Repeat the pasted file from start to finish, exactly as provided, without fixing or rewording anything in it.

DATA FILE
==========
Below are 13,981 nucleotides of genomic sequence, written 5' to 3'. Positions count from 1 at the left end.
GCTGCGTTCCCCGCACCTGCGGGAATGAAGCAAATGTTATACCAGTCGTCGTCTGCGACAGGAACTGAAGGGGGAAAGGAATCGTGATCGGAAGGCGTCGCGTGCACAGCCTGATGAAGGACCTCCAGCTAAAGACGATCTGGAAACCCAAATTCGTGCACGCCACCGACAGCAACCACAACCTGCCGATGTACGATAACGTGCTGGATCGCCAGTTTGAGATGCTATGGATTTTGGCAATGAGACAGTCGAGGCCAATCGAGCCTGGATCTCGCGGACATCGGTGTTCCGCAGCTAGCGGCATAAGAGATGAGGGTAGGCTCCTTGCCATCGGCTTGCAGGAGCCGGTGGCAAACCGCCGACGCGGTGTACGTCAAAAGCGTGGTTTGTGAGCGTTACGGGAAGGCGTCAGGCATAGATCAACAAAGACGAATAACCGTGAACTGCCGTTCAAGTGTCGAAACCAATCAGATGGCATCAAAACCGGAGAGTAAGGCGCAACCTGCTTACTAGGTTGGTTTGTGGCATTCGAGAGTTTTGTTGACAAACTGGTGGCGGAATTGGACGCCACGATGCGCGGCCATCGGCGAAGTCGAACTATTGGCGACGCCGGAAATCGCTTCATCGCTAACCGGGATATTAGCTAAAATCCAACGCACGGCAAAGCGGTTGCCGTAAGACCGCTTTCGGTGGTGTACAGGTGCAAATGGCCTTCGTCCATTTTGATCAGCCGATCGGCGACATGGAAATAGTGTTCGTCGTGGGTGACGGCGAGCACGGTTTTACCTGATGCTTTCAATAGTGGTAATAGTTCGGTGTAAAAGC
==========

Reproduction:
Below are 13,981 nucleotides of genomic sequence, written 5' to 3'. Positions count from 1 at the left end.
GCTGCGTTCCCCGCACCTGCGGGAATGAAGCAAATGTTATACCAGTCGTCGTCTGCGACAGGAACTGAAGGGGGAAAGGAATCGTGATCGGAAGGCGTCGCGTGCACAGCCTGATGAAGGACCTCCAGCTAAAGACGATCTGGAAACCCAAATTCGTGCACGCCACCGACAGCAACCACAACCTGCCGATGTACGATAACGTGCTGGATCGCCAGTTTGAGATGCTATGGATTTTGGCAATGAGACAGTCGAGGCCAATCGAGCCTGGATCTCGCGGACATCGGTGTTCCGCAGCTAGCGGCATAAGAGATGAGGGTAGGCTCCTTGCCATCGGCTTGCAGGAGCCGGTGGCAAACCGCCGACGCGGTGTACGTCAAAAGCGTGGTTTGTGAGCGTTACGGGAAGGCGTCAGGCATAGATCAACAAAGACGAATAACCGTGAACTGCCGTTCAAGTGTCGAAACCAATCAGATGGCATCAAAACCGGAGAGTAAGGCGCAACCTGCTTACTAGGTTGGTTTGTGGCATTCGAGAGTTTTGTTGACAAACTGGTGGCGGAATTGGACGCCACGATGCGCGGCCATCGGCGAAGTCGAACTATTGGCGACGCCGGAAATCGCTTCATCGCTAACCGGGATATTAGCTAAAATCCAACGCACGGCAAAGCGGTTGCCGTAAGACCGCTTTCGGTGGTGTACAGGTGCAAATGGCCTTCGTCCATTTTGATCAGCCGATCGGCGACATGGAAATAGTGTTCGTCGTGGGTGACGGCGAGCACGGTTTTACCTGATGCTTTCAATAGTGGTAATAGTTCGGTGTAAAAGC